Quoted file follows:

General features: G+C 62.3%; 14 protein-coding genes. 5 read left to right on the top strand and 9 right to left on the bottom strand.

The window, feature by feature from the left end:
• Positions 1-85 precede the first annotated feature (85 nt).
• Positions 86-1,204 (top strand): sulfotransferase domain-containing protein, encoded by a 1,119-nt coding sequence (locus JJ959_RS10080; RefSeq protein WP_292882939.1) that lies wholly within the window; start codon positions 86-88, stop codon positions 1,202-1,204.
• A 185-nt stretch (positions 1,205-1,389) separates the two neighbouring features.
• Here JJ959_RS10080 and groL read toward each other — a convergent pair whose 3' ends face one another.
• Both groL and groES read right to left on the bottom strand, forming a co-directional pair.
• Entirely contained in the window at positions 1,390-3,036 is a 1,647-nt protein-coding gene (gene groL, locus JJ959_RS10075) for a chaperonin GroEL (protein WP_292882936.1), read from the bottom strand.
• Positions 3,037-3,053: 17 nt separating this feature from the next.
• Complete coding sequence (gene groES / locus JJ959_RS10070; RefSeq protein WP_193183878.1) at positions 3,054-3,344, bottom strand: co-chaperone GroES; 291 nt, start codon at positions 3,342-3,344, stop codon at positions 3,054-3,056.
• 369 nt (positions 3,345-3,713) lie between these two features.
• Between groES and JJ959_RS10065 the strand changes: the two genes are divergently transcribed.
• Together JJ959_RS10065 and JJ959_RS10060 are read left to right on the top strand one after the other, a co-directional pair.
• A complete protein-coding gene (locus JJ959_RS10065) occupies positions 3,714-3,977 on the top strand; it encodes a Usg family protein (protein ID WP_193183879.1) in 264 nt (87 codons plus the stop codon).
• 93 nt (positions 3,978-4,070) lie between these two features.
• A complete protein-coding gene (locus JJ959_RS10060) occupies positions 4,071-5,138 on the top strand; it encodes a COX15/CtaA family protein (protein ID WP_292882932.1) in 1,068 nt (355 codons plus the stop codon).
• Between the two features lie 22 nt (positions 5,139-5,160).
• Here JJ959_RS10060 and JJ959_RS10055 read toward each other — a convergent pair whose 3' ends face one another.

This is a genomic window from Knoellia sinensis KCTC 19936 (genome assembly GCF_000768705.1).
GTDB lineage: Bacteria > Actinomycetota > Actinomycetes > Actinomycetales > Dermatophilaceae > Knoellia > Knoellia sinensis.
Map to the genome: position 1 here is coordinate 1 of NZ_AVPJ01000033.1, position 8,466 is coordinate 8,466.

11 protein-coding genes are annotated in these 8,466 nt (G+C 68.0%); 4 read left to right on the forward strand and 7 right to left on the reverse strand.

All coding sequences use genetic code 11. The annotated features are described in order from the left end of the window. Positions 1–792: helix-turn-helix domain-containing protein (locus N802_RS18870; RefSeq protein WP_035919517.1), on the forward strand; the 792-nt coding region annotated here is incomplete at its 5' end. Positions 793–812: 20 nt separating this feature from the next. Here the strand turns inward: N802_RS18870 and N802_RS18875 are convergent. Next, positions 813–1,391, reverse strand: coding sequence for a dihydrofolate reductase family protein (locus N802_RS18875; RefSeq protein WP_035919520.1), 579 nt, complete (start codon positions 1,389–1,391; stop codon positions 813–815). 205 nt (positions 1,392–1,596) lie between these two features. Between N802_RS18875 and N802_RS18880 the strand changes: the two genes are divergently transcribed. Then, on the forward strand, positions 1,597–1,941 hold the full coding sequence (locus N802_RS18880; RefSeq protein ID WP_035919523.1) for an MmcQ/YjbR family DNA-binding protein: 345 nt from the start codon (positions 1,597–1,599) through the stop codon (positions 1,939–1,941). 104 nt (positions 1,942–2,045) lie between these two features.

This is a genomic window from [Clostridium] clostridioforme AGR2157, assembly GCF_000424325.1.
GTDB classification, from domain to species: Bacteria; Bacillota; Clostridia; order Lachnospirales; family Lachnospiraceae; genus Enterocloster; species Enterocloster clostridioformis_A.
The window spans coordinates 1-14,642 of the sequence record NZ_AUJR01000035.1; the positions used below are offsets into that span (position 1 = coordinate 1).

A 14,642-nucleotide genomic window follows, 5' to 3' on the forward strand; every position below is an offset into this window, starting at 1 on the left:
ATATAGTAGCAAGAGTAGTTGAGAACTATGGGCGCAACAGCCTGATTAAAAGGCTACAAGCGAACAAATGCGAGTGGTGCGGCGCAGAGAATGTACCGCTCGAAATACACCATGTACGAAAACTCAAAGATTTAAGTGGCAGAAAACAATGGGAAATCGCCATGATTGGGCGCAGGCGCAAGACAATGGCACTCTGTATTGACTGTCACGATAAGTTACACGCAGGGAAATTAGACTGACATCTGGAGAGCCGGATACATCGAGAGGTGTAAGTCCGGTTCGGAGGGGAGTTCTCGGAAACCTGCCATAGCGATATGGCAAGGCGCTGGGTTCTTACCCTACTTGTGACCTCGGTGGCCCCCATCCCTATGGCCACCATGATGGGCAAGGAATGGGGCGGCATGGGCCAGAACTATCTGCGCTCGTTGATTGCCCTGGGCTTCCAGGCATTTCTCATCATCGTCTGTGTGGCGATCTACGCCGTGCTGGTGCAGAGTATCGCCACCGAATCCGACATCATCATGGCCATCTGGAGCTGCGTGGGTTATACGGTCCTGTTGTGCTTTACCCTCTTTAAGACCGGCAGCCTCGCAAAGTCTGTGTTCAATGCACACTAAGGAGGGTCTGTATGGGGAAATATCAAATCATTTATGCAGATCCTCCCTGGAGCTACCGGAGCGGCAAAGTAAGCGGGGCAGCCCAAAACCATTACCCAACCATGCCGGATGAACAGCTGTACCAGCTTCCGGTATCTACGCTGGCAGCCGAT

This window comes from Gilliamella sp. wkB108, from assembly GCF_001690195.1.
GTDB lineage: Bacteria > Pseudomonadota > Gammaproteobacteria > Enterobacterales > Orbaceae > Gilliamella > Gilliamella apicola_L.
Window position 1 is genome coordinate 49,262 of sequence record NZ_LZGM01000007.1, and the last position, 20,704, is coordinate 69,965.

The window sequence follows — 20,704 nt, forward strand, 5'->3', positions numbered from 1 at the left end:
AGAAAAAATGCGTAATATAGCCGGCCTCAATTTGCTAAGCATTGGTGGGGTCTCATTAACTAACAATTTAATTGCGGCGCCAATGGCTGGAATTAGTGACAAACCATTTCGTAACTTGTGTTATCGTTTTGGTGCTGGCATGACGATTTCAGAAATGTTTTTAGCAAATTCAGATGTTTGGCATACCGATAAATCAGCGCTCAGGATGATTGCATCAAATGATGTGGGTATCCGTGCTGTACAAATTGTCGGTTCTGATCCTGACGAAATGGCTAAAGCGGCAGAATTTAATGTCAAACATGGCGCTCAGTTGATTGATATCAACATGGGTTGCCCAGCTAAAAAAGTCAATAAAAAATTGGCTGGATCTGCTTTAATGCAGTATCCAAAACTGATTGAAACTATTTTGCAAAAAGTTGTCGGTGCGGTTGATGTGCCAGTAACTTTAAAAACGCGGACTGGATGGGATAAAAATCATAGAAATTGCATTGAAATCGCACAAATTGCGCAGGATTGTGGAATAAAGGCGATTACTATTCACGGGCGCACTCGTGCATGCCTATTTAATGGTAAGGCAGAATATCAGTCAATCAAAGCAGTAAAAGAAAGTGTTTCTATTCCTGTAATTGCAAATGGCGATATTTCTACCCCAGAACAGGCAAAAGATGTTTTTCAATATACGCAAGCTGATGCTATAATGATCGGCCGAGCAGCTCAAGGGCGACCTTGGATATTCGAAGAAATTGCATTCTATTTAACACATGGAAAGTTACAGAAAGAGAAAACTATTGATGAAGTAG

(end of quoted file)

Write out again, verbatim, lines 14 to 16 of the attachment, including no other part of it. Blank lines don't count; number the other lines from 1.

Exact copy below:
• A complete protein-coding gene (locus JJ959_RS10065) occupies positions 3,714-3,977 on the top strand; it encodes a Usg family protein (protein ID WP_193183879.1) in 264 nt (87 codons plus the stop codon).
• 93 nt (positions 3,978-4,070) lie between these two features.
• A complete protein-coding gene (locus JJ959_RS10060) occupies positions 4,071-5,138 on the top strand; it encodes a COX15/CtaA family protein (protein ID WP_292882932.1) in 1,068 nt (355 codons plus the stop codon).